PRENTICE: So long ago. I'm fascinated by George Handel, the son of a of a surgeon, a celebrated surgeon in Germany, who insisted that his son become a lawyer or a surgeon, but it was a family friend who heard him playing the organ at the age of 11. And the rest is history. In a little bit of research, I was so pleasantly surprised to hear about. In spite of the fact of his known temperament, the premiere of his Messiah was in Dublin, and the proceeds of the premiere production went to the local prison and the prison hospital. And he did that so many times over the years, sending proceeds to hospitals or orphanages. My goodness.
TAI: He's really a man of theater. He's considered at the time one of the most famous and celebrated composers. And the fact that he composed for 30 years only opera. He was fascinated by opera, actually studied in Italy for a little bit. And he wrote primarily opera for 30 years before he turned to oratorios. And so that kind of gave him all the facility, the compositional technique for writing for a theater work, for a really dramatic work in the Messiah, and it was half his desire to venture into oratorio. Also, half of the circumstances that theater after a while was his own theater company wasn't doing very well. And then he turned to kind of the concert stage and that brought him so much fame and fortune, and he was sharing some of those fortunes with the unfortunate.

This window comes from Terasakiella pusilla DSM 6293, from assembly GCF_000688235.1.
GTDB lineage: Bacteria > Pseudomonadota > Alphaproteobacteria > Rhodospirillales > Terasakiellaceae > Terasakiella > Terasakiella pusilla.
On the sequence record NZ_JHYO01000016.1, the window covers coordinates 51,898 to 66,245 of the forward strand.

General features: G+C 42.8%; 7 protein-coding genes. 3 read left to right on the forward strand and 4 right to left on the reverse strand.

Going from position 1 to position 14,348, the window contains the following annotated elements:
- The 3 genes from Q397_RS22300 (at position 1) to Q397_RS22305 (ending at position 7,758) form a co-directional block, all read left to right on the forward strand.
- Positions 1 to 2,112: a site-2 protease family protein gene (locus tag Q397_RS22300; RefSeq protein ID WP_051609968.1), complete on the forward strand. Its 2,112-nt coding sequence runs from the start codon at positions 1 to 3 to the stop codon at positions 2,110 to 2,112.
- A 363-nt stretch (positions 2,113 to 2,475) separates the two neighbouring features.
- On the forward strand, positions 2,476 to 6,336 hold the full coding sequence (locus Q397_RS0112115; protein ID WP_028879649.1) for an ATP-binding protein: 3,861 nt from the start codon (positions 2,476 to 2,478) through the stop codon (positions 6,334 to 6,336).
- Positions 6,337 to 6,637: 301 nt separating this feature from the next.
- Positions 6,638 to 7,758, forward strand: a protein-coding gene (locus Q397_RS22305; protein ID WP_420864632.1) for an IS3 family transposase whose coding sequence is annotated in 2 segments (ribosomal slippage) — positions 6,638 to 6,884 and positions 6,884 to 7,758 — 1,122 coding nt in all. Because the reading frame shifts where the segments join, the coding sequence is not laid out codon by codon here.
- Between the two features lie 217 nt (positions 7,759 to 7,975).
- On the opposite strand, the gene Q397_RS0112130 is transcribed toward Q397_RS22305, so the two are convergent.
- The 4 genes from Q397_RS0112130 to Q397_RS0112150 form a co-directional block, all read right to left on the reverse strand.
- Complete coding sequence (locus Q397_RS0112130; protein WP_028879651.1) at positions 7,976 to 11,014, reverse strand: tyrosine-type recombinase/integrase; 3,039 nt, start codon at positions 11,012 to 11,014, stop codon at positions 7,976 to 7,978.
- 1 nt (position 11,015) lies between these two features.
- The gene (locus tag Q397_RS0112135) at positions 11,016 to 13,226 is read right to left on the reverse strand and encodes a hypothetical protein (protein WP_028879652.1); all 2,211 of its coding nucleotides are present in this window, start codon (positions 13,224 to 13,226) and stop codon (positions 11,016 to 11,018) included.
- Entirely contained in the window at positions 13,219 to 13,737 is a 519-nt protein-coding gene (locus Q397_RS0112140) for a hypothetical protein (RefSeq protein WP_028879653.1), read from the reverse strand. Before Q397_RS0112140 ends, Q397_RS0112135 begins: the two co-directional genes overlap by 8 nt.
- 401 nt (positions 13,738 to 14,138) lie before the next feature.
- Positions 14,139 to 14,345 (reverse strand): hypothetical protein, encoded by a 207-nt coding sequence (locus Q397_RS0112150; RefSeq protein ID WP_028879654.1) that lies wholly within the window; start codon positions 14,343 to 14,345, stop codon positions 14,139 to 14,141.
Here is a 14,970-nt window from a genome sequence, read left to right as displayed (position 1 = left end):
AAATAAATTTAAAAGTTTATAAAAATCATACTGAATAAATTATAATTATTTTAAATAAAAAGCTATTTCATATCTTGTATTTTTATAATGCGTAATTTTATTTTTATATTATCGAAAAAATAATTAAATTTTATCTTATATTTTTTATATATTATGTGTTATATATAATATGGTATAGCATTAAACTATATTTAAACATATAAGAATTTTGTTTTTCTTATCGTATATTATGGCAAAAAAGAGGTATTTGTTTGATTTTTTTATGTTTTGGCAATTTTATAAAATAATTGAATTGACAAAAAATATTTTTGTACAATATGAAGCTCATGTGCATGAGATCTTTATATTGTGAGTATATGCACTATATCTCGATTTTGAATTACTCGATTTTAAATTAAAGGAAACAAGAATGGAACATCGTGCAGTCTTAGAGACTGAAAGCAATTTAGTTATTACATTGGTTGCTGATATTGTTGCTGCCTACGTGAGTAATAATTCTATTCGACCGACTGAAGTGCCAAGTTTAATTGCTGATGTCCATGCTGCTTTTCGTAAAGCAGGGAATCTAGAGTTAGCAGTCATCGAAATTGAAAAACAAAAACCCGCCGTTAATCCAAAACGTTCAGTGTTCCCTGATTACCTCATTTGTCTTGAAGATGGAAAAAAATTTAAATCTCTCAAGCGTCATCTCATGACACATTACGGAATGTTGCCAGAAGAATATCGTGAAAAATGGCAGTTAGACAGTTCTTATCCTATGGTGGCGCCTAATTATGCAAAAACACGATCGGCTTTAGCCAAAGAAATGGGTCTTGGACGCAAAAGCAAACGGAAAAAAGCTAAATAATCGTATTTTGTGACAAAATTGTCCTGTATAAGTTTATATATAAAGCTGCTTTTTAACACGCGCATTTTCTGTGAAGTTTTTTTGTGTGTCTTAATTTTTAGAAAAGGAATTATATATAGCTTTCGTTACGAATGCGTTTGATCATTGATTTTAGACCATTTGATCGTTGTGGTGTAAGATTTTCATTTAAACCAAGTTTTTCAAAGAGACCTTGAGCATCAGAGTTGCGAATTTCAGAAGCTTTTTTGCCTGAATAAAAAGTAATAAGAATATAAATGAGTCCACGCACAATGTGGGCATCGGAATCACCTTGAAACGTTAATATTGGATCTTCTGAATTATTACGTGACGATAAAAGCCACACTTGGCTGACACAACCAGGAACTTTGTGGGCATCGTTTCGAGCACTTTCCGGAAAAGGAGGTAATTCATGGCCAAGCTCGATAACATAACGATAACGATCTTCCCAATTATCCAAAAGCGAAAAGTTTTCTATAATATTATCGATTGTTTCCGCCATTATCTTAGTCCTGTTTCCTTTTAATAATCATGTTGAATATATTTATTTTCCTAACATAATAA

PRENTICE: Let's talk about music taking over someone's life at a young age. In your biography, do I have this right? You began playing violin at the age of four.